In response, plaintiff maintained the facts and circumstances of the case show she exercised reasonable diligence in effectuating service on defendants. In support of her contention, plaintiff specifically stressed that: she was acting pro se until October 1, 1999, and, while an attorney, had no experience in civil litigation matters; summons directed at defendants had been placed with the sheriff when the complaint was filed but, due to the listing of an incorrect address, was returned "not served"; counsel was ultimately secured in June 1999 and, following counsel's "extensive investigation" of the matter, an attempt was made to issue an alias summons on August 1, 1999; at that time, counsel learned the case had been dismissed for want of prosecution on July 29; counsel responded promptly by seeking to have the dismissal vacated, which was ultimately achieved on September 27; shortly thereafter, counsel entered his appearance and, slightly less than a month later, an alias summons was served on defendants.
Plaintiff notably did not submit an affidavit with her response or any other evidentiary materials that detailed her activities from the time of the complaint's filing and the date defendant's were actually served, or that explained why it took so long for her to provide process. Plaintiff's attorney similarly did not file an affidavit stating what action he undertook on plaintiff's behalf or efforts he expended to serve defendants. Plaintiff simply relied on the events of the case as depicted by the record materials.
After considering "the totality of the circumstances and evidence, and weighing all of the relevant factors," the trial court concluded that plaintiff had "failed to demonstrate *** due diligence in effectuating service on defendants" and, thus, granted defendant's motion to dismiss in a written decision issued on January 24, 2000. In deciding whether dismissal should be with or without prejudice, the court determined that the two-year statute of limitations applicable to medical negligence actions (735 ILCS 5/13-212(a) (West 1998)) began to run no later than July 30, 1997, when plaintiff sent a letter to the Chairmen of the OB/Gyn Department at Rush which was critical of Dr. Brubaker's care and treatment. Because "service on *** defendants on October 24, 1999 was past the expiration of the limitations period", the court ordered its dismissal to be with prejudice.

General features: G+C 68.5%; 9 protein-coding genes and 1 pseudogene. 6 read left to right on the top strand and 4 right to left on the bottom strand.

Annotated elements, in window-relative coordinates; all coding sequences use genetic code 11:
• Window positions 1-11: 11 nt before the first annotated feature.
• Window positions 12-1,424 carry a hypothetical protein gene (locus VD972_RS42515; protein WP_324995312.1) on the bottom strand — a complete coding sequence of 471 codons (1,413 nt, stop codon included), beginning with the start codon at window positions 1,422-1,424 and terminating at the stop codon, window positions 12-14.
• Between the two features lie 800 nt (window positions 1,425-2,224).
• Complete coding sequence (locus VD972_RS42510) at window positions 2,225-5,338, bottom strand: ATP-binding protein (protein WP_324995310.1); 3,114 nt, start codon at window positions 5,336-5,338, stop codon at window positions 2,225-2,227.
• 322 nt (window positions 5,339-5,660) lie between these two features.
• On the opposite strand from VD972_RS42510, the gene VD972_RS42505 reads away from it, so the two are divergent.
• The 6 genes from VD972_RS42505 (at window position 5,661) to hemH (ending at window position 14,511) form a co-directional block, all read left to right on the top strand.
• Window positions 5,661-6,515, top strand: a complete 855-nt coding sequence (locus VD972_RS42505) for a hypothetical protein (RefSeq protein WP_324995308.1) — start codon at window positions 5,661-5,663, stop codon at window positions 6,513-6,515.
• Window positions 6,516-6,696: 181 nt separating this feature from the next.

Plaintiff initially challenges the trial court's finding that she did not act with reasonable diligence in serving defendants. Rule 103(b) does not set forth a specific time in which a defendant must be served but, rather, simply requires a plaintiff to exercise reasonable diligence to provide service in a timely manner. The rule was adopted to effectuate the historical and constitutional mandate that justice be fairly and promptly rendered (Womick v. Jackson County Nursing Home, 137 Ill. 2d 371, 377, 561 N.E.2d 25, 27 (1990)), and, to the end of promoting the expeditious handling of lawsuits, the trial courts are permitted broad discretion to dismiss a case when service is not effected in a diligent manner. Segal v. Sacco, 136 Ill. 2d 282, 285-86, 555 N.E.2d 719, 720 (1990). Rule 103(b) further aims to protect a defendant from unnecessary delay in the service of process and to prevent the plaintiff from circumventing the applicable statute of limitations, which are designed to afford the defendant a fair opportunity of investigation, by filing suit before the expiration of the limitations period but taking no action to have the defendants served until the plaintiff is ready to proceed with the litigation. Sacco, 136 Ill. 2d at 286, 555 N.E.2d at 720; Marks v. Rueben H. Donnelly, Inc., 260 Ill. App. 3d 1042, 1046-47, 636 N.E.2d 825, 829 (1994); Michael, Illinois Practice, Civil Procedure, § 8.7 at 91 (1989).
In moving for dismissal under Rule 103(b), the defendant is initially required to make a prima facie showing that the plaintiff failed to exercise reasonable diligence in effectuating service after filing suit. Martin v. Lozada, 23 Ill. App. 3d 8, 11, 318 N.E.2d 334, 336 (1974); Michael, Illinois Practice, Civil Procedure, § 8.7 at 93 (1989). No absolute time frame exists that will shift the burden and require the plaintiff to offer an explanation for his or her actions. Rather, because of the nature of the issue, the determination of whether the defendant has established a prima facie case of lack of diligence must be made on a case-by-case basis. See Michael, Illinois Practice, Civil Procedure, § 8.7 at 33 (Supp. 2000).
Defendants have adequately made a prima facie showing of plaintiff's unreasonable lack of diligence. Plaintiff's pro se complaint was filed on January 27, 1999, and defendants were not actually served with process until October 24, 1999, almost nine months after the institution of the lawsuit. Because the record does not disclose any unusual circumstances that would have prevented or otherwise hindered plaintiff's ability to serve defendants, we find the elapsed time period raises an inference that plaintiff failed to act diligently under Rule 103(b).